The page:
We Germans: A Novel

Written by Alexander Starritt
Review by Lorelei Brush

This novella comprises a long letter written by a German grandfather, Meissner, to his Scottish grandson, Callum. On a visit, seventeen months in the past, Callum asked Meissner to answer a series of questions about his service in World War II on the Eastern Front. At that time, Meissner chose to provide unsatisfactory answers, ones that gave Callum very little detail of his activities or the feelings that went along with them. Upon Meissner’s death, however, his heirs discover a long letter to Callum, describing Meissner’s last few months in the war. The letter constitutes the majority of the book, interrupted from time to time by Callum, who inserts explanations of a phrase or wartime operation that he feels deserves more detail. The story that unfolds is one about the courage it takes a soldier to continue when he knows the war is lost, and his mixed-up feelings of guilt, shame, and responsibility.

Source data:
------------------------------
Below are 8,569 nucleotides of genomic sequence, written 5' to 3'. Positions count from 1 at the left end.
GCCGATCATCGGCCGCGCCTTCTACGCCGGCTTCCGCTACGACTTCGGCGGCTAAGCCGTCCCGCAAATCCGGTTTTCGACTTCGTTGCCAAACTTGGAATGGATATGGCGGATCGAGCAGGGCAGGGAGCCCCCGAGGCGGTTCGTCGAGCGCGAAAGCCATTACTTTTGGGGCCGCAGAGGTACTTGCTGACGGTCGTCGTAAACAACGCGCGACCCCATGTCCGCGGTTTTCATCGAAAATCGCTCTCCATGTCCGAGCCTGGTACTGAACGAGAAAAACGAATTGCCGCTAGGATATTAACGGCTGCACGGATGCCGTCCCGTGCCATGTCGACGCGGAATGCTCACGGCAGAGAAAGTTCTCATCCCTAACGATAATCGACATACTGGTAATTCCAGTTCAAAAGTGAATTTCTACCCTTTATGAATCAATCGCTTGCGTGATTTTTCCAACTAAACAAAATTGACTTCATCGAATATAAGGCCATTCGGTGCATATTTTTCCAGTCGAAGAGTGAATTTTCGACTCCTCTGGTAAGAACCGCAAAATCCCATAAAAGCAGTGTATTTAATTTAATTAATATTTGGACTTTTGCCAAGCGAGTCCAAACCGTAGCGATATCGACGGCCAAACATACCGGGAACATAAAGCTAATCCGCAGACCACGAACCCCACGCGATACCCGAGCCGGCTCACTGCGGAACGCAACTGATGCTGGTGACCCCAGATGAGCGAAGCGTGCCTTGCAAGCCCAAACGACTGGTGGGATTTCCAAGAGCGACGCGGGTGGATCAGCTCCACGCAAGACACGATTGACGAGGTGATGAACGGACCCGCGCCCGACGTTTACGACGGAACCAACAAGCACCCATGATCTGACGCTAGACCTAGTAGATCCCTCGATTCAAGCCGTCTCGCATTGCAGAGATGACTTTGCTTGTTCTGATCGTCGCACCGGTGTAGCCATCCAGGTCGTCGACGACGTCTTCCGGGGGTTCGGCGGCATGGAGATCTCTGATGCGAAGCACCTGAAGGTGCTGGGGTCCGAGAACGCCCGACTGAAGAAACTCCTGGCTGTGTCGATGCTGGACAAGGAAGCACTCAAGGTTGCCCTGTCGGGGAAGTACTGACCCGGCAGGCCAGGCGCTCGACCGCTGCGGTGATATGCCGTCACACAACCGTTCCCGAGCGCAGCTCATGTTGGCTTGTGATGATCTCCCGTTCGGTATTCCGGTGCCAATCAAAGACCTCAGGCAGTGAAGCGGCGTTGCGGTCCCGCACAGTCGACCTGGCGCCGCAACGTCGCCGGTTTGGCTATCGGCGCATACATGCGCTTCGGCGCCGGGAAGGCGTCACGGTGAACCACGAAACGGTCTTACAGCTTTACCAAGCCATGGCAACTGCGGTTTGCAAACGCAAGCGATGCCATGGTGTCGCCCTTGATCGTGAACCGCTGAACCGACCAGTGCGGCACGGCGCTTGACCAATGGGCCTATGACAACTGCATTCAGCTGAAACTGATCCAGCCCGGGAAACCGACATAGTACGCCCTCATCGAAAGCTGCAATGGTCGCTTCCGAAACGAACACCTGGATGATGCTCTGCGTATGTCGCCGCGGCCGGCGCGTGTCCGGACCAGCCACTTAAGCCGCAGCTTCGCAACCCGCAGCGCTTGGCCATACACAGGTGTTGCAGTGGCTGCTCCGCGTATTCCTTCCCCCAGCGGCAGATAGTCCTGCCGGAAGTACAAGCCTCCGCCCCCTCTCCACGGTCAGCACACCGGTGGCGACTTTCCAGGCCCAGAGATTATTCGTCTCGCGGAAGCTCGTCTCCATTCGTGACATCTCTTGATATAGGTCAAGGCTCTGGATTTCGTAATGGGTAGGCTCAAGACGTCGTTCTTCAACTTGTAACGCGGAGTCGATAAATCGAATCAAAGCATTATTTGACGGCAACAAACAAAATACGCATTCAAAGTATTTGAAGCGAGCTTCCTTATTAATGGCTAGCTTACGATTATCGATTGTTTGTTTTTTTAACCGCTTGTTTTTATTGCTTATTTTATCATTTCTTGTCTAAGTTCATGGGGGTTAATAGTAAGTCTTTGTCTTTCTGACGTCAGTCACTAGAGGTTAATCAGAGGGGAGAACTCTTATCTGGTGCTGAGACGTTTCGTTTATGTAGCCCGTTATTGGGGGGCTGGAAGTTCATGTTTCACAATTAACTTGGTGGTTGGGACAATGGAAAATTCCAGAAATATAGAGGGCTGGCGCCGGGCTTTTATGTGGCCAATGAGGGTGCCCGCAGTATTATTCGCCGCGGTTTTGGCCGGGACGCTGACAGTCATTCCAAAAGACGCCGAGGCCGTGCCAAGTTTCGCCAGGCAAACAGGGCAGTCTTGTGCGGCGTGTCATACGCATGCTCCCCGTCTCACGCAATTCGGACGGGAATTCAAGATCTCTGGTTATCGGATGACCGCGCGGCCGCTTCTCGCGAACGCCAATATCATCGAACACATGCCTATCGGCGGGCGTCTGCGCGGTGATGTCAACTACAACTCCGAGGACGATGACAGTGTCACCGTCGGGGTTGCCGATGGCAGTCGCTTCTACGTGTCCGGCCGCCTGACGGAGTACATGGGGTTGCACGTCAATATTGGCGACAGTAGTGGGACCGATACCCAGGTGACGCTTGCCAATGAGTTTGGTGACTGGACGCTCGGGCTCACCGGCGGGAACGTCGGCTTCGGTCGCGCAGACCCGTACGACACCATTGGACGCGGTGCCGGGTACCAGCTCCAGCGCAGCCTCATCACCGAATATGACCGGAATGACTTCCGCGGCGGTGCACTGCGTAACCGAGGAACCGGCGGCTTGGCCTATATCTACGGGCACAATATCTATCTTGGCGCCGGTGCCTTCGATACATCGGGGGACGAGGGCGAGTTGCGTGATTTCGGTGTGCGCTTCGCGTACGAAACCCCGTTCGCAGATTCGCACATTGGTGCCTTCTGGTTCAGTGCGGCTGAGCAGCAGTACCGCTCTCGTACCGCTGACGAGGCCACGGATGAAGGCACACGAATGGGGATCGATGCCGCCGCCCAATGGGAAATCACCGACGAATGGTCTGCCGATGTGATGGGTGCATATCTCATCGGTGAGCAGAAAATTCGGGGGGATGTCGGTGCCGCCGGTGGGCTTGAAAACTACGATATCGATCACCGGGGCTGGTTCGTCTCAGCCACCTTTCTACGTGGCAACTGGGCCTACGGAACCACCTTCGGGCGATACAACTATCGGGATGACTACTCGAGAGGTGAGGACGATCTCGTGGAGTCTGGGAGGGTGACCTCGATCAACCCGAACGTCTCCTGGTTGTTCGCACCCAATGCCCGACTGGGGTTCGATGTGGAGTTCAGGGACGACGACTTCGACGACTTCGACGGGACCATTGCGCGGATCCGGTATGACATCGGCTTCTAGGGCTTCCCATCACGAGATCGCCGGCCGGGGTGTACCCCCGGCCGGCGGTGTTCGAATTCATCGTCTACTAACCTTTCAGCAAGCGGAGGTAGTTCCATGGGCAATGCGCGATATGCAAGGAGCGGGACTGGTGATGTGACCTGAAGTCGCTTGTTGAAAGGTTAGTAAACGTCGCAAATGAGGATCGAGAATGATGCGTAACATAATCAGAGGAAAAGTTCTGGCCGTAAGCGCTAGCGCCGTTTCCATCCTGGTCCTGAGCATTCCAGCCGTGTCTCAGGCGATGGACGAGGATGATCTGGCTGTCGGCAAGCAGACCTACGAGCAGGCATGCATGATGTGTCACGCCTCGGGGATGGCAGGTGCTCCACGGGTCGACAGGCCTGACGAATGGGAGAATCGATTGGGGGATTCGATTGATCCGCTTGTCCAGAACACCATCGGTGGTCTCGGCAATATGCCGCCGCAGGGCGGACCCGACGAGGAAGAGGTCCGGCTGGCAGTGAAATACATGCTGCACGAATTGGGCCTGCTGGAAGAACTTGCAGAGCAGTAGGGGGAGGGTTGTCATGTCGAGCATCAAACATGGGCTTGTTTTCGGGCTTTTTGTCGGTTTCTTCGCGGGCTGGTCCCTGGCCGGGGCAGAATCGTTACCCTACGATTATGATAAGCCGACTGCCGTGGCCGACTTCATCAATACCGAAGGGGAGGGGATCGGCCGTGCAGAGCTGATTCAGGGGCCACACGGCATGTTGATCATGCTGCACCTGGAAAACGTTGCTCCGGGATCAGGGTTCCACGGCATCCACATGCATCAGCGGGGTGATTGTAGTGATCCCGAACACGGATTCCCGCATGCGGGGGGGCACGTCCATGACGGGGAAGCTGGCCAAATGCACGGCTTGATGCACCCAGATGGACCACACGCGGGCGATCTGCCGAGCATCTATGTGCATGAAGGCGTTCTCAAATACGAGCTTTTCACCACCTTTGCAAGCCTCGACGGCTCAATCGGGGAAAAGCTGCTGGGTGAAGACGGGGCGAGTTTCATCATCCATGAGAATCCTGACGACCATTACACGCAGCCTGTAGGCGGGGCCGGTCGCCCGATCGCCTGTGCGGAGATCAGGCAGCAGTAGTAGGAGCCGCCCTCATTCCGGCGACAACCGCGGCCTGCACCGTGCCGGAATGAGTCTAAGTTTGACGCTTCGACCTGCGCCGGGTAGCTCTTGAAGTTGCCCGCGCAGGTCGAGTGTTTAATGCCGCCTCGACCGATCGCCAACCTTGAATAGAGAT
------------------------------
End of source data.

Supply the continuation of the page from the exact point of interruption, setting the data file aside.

We Germans stands out among WWII novels in its focus on the experiences of a German soldier following through on his “duty,” a point-of-view enhanced by the pithy commentary of his British grandson trying to understand the old man. It is also one of the few to describe a piece of the action in Poland and Ukraine in the last months of the war. The letter’s text is like a stream of consciousness, sometimes painting clear pictures of a crisis facing Meissner’s small search party, and at other times suggesting the internal struggle of Meissner himself to figure out what he’s doing there and whether the struggle is worth continuing. It’s a quick and compelling read.